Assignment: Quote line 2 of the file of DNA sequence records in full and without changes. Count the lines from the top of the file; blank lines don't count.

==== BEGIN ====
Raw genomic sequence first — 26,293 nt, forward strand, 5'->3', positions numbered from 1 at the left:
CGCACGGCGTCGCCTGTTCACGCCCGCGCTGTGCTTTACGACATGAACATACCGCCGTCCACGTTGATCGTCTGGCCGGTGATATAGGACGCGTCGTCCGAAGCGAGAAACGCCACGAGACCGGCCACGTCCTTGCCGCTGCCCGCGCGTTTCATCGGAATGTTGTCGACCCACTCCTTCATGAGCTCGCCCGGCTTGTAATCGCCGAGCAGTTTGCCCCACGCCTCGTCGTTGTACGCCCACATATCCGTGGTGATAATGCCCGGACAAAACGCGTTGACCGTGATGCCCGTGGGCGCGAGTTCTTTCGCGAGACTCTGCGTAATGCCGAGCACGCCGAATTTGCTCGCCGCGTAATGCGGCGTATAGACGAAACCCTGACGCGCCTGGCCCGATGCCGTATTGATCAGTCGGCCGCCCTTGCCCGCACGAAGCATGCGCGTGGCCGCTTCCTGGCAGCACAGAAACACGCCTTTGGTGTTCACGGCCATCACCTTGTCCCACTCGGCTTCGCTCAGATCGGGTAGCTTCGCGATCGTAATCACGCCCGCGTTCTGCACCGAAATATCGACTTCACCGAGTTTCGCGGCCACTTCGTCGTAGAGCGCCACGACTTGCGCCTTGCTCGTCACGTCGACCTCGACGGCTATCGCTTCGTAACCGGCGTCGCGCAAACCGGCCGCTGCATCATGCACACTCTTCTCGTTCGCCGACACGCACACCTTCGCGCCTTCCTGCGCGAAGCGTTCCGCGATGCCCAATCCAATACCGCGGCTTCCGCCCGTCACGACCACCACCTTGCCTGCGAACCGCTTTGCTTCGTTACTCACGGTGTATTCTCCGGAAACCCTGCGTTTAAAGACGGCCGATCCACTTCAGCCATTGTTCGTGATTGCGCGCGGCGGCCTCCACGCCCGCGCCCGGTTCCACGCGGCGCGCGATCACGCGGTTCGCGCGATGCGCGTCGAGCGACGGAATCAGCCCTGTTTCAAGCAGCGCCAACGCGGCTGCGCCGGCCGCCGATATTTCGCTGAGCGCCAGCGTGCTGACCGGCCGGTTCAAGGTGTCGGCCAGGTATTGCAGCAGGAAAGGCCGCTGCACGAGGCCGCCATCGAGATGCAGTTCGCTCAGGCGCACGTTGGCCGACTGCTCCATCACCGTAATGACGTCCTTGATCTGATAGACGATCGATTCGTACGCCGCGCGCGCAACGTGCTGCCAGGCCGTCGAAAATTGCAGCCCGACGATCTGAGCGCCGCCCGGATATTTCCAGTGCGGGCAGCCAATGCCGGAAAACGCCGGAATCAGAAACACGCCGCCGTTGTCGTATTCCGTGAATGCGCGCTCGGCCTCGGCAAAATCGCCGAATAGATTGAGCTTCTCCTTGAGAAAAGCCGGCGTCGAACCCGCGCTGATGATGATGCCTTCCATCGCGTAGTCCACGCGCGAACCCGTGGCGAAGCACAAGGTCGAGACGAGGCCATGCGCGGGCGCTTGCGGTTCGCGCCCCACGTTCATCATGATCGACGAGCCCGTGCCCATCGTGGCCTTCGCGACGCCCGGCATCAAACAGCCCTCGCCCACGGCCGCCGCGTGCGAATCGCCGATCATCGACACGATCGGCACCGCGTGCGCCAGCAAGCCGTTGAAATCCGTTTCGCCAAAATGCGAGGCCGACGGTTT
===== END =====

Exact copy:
CGCACGGCGTCGCCTGTTCACGCCCGCGCTGTGCTTTACGACATGAACATACCGCCGTCCACGTTGATCGTCTGGCCGGTGATATAGGACGCGTCGTCCGAAGCGAGAAACGCCACGAGACCGGCCACGTCCTTGCCGCTGCCCGCGCGTTTCATCGGAATGTTGTCGACCCACTCCTTCATGAGCTCGCCCGGCTTGTAATCGCCGAGCAGTTTGCCCCACGCCTCGTCGTTGTACGCCCACATATCCGTGGTGATAATGCCCGGACAAAACGCGTTGACCGTGATGCCCGTGGGCGCGAGTTCTTTCGCGAGACTCTGCGTAATGCCGAGCACGCCGAATTTGCTCGCCGCGTAATGCGGCGTATAGACGAAACCCTGACGCGCCTGGCCCGATGCCGTATTGATCAGTCGGCCGCCCTTGCCCGCACGAAGCATGCGCGTGGCCGCTTCCTGGCAGCACAGAAACACGCCTTTGGTGTTCACGGCCATCACCTTGTCCCACTCGGCTTCGCTCAGATCGGGTAGCTTCGCGATCGTAATCACGCCCGCGTTCTGCACCGAAATATCGACTTCACCGAGTTTCGCGGCCACTTCGTCGTAGAGCGCCACGACTTGCGCCTTGCTCGTCACGTCGACCTCGACGGCTATCGCTTCGTAACCGGCGTCGCGCAAACCGGCCGCTGCATCATGCACACTCTTCTCGTTCGCCGACACGCACACCTTCGCGCCTTCCTGCGCGAAGCGTTCCGCGATGCCCAATCCAATACCGCGGCTTCCGCCCGTCACGACCACCACCTTGCCTGCGAACCGCTTTGCTTCGTTACTCACGGTGTATTCTCCGGAAACCCTGCGTTTAAAGACGGCCGATCCACTTCAGCCATTGTTCGTGATTGCGCGCGGCGGCCTCCACGCCCGCGCCCGGTTCCACGCGGCGCGCGATCACGCGGTTCGCGCGATGCGCGTCGAGCGACGGAATCAGCCCTGTTTCAAGCAGCGCCAACGCGGCTGCGCCGGCCGCCGATATTTCGCTGAGCGCCAGCGTGCTGACCGGCCGGTTCAAGGTGTCGGCCAGGTATTGCAGCAGGAAAGGCCGCTGCACGAGGCCGCCATCGAGATGCAGTTCGCTCAGGCGCACGTTGGCCGACTGCTCCATCACCGTAATGACGTCCTTGATCTGATAGACGATCGATTCGTACGCCGCGCGCGCAACGTGCTGCCAGGCCGTCGAAAATTGCAGCCCGACGATCTGAGCGCCGCCCGGATATTTCCAGTGCGGGCAGCCAATGCCGGAAAACGCCGGAATCAGAAACACGCCGCCGTTGTCGTATTCCGTGAATGCGCGCTCGGCCTCGGCAAAATCGCCGAATAGATTGAGCTTCTCCTTGAGAAAAGCCGGCGTCGAACCCGCGCTGATGATGATGCCTTCCATCGCGTAGTCCACGCGCGAACCCGTGGCGAAGCACAAGGTCGAGACGAGGCCATGCGCGGGCGCTTGCGGTTCGCGCCCCACGTTCATCATGATCGACGAGCCCGTGCCCATCGTGGCCTTCGCGACGCCCGGCATCAAACAGCCCTCGCCCACGGCCGCCGCGTGCGAATCGCCGATCATCGACACGATCGGCACCGCGTGCGCCAGCAAGCCGTTGAAATCCGTTTCGCCAAAATGCGAGGCCGACGGTTT